Richard Tauber Prize Finals Wigmore Hall 1 June 2005
Adele Leigh Prize and Schubert Prize
Ferdinand Rauter Memorial Prize
A fine recital by the previous prize winner directed me towards a fascinating three & a half hours at Wigmore Hall yesterday afternoon. Two hours listening to ten ten-minute programmes by the selected finalists (10 out of 120 who in March had been auditioned in London & Vienna), then one and a quarter more during which, to my astonishment, most of the nearly full audience stayed whilst the jury deliberated, discussing and arguing about the likely outcome.
During that long wait I discussed prospects with many in the audience and also met some of the anxious competitors. Most people had strong views, several saying that for them, the winner's name was 'a foregone conclusion'. All of those were proved wrong. The prize ceremony was brief, with the usual caveat that reaching decisions had been onerous.
Clearly there had been no easy concensus nor was there an 'audience prize' for this knowledgeable audience to express democratically its collective opinion; minority reports would be interesting to read. Failing access to secrets of the jury room, here is mine!
I was very happy with the choice of first prizewinner, and she was on my short list of three. Anna May Leese was at 24 the youngest we heard, and I guess she'll develop Fiordiligi's low notes in proper time (hear her take the role at RCM at the end of the month). She is tall, strikingly red-headed, and has poise and attractive platform manner. Her voice is creamy, a lovely lyric soprano. I look forward to her Wigmore Hall recital (part of the prize, with £5000).
Jaques Imbrailo has a big, rich baritone voice, his Pagliacci E fra que stansie ready to break hearts in a large opera house. He didn't figure on my personal short list. Neither did Andrew Staples, a ringing tenor with an unruly hair-do, who captured two of the prizes. He might soon have his sights upon Bayreuth? I could see him a future Siegfried.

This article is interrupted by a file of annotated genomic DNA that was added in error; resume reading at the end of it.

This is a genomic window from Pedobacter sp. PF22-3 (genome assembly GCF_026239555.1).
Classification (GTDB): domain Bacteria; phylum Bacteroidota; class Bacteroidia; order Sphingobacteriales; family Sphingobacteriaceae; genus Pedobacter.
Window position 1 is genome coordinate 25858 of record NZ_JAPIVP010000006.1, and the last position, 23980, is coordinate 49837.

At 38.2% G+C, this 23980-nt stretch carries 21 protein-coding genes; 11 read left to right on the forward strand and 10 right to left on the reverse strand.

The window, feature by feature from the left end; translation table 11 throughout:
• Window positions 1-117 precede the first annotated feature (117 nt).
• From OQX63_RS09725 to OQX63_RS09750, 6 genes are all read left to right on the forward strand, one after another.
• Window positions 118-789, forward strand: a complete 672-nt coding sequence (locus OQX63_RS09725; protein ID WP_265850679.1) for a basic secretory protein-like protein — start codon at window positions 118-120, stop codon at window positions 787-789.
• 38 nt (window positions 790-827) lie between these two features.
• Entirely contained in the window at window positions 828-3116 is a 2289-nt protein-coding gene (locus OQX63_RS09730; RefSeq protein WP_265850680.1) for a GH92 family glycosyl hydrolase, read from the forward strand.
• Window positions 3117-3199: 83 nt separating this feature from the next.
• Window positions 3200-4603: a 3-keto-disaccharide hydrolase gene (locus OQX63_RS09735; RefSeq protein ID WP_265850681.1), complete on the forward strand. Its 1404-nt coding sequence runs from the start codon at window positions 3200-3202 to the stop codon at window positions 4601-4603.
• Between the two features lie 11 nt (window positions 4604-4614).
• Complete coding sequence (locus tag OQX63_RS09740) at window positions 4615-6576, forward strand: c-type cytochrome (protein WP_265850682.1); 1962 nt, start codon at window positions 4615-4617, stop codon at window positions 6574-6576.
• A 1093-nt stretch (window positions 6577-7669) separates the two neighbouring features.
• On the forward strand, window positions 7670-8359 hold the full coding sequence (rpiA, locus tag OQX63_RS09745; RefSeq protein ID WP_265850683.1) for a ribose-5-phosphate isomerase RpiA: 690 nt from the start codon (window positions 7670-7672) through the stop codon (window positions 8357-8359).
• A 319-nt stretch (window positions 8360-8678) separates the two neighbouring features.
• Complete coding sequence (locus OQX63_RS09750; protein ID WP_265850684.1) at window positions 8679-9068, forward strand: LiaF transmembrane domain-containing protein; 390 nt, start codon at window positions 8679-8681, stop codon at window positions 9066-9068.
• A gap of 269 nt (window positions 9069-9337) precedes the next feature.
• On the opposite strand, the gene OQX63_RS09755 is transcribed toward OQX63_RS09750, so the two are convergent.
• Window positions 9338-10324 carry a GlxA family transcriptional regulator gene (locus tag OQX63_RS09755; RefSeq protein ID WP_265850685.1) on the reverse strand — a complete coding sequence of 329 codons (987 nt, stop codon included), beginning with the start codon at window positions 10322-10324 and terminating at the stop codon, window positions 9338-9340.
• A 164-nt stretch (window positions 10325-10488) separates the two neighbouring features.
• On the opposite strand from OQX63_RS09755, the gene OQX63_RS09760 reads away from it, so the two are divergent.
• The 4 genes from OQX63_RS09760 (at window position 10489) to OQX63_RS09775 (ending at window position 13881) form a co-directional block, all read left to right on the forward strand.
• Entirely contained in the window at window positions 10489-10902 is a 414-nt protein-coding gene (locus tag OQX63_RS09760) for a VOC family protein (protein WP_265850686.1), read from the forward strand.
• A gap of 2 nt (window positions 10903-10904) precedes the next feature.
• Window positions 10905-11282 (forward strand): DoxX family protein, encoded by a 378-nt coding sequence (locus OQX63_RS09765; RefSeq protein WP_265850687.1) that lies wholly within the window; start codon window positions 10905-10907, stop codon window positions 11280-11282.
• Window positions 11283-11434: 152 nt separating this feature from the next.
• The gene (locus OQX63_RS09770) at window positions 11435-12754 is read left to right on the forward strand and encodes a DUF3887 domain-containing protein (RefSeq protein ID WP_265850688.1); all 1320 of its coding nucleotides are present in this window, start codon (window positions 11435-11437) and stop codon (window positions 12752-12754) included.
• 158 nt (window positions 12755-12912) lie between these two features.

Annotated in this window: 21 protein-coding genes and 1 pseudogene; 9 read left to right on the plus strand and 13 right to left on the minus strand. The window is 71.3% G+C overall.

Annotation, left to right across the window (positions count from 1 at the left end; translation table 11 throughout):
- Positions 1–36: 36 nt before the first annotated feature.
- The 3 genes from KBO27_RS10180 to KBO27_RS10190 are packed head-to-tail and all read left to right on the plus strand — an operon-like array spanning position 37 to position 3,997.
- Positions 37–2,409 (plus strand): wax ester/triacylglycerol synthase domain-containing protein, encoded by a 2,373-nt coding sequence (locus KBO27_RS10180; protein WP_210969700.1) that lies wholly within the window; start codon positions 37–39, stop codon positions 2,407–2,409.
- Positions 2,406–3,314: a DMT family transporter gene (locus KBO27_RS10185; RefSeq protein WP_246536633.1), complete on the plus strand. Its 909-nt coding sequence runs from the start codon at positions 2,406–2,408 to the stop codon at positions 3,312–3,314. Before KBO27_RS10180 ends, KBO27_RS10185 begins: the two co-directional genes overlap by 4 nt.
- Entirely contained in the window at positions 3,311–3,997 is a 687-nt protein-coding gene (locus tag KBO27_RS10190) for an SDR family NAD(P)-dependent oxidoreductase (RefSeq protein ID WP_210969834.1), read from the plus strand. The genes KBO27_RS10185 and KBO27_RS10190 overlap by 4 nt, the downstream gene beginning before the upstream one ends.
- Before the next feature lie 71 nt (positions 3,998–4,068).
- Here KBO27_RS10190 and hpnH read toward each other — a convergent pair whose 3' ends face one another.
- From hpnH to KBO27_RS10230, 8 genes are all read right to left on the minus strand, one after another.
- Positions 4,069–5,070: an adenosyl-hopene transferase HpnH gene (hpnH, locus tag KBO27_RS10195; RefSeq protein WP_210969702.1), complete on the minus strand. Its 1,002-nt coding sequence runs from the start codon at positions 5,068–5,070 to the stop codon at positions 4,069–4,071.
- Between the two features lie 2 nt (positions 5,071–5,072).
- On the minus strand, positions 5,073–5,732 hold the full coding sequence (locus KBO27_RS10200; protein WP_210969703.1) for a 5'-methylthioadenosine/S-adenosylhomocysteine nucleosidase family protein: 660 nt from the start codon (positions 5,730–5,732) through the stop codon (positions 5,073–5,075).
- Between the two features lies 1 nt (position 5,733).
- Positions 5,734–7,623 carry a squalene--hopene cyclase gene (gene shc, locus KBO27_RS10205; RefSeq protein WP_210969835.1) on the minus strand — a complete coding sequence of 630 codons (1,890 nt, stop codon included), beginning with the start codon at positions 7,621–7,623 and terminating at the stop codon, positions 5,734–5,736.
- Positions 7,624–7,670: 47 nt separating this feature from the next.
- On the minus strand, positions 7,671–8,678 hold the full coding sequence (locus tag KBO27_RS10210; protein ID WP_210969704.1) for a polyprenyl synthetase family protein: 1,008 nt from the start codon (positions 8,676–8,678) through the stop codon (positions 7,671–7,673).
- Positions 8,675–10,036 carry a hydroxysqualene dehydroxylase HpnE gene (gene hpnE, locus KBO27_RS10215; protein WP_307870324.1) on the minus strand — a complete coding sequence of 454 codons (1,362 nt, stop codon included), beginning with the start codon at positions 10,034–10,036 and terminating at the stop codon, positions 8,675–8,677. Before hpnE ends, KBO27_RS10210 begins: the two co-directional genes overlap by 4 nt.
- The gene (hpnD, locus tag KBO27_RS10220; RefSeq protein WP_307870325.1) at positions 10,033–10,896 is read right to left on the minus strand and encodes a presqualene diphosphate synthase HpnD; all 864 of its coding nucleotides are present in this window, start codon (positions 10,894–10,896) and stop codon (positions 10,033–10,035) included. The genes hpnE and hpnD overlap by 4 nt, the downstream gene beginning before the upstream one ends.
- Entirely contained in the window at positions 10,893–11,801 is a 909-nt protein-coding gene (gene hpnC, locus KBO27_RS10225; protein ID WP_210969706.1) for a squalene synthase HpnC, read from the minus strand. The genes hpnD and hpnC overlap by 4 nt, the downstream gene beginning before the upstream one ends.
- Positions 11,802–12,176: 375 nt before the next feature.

Annabel Thwaites was a deserving "accompanist" prizewinner. There were no prizes expressly for duos per se (no texts provided, so pianists - who have far more of the notes! - had a good 50% of my attention). I'm sure that Annabel, who wisely chose the two items for David Stout (the first of Brahms' Serious Songs and Count Almaviva's Hai gia vinta la causa! from Figaro) will gladly share her award with this rosy-cheeked bass baritone from Guildhall School of Music & Drama (he's preparing Falstaff for a production there early next year).There was tremendous concentration and tension in their performance, with total intuitive rapport. I hope they'll give a recital together soon.
The other duo which in my book equalled theirs, though very different, was tenor Thomas Walker with Mark Nixon, who threw himself into suggesting Tchaikovsky's orchestra for Lensky's Kuda, kuda vï udalilis, and was equally committed in Strauss. Walker gave us emotional intensity and ardour, covering the lyric, dramatic to heroic range of his choices; great potential there, and I hope to hear them again in recital.
Of others who departed unrewarded, I'd mention too Martine Grimson for her legato, tone and intensity in Nacht und Träume, but I thought her Manon aria a bad choice. Several of the short-listed contenders are associated with the Royal College of Music, and may be heard in Kensington shortly, in Cosi at the Benjamin Britten Theatre, 25 June to 1 July.
Peter Grahame Woolf
The Richard Tauber Prize (bi-ennial or tri-ennial) was open to singers resident in the United Kingdom or Austria.
A reader's comment:
I read with interest your comments on the recent Final Auditions, being one of those fortunate enough to be present on that occasion, but who left in disappointment after the declaration of the result. It seemed to me that the jury made the simple mistake of judging on the basis of what they thought a singer might be capable of producing at some future stage in their career, rather than on what was actually presented.
Anna May Leese certainly has a promising talent, but on the day her youth and lack of power in the lower register were readily apparent. As you say, she will no doubt develop these low notes in due course, but it cannot be fair on her more experienced competitors to award a first prize on this assumption - she is, after all, young enough to compete again in 2, 4 or even 6 years time. Serena Fenwick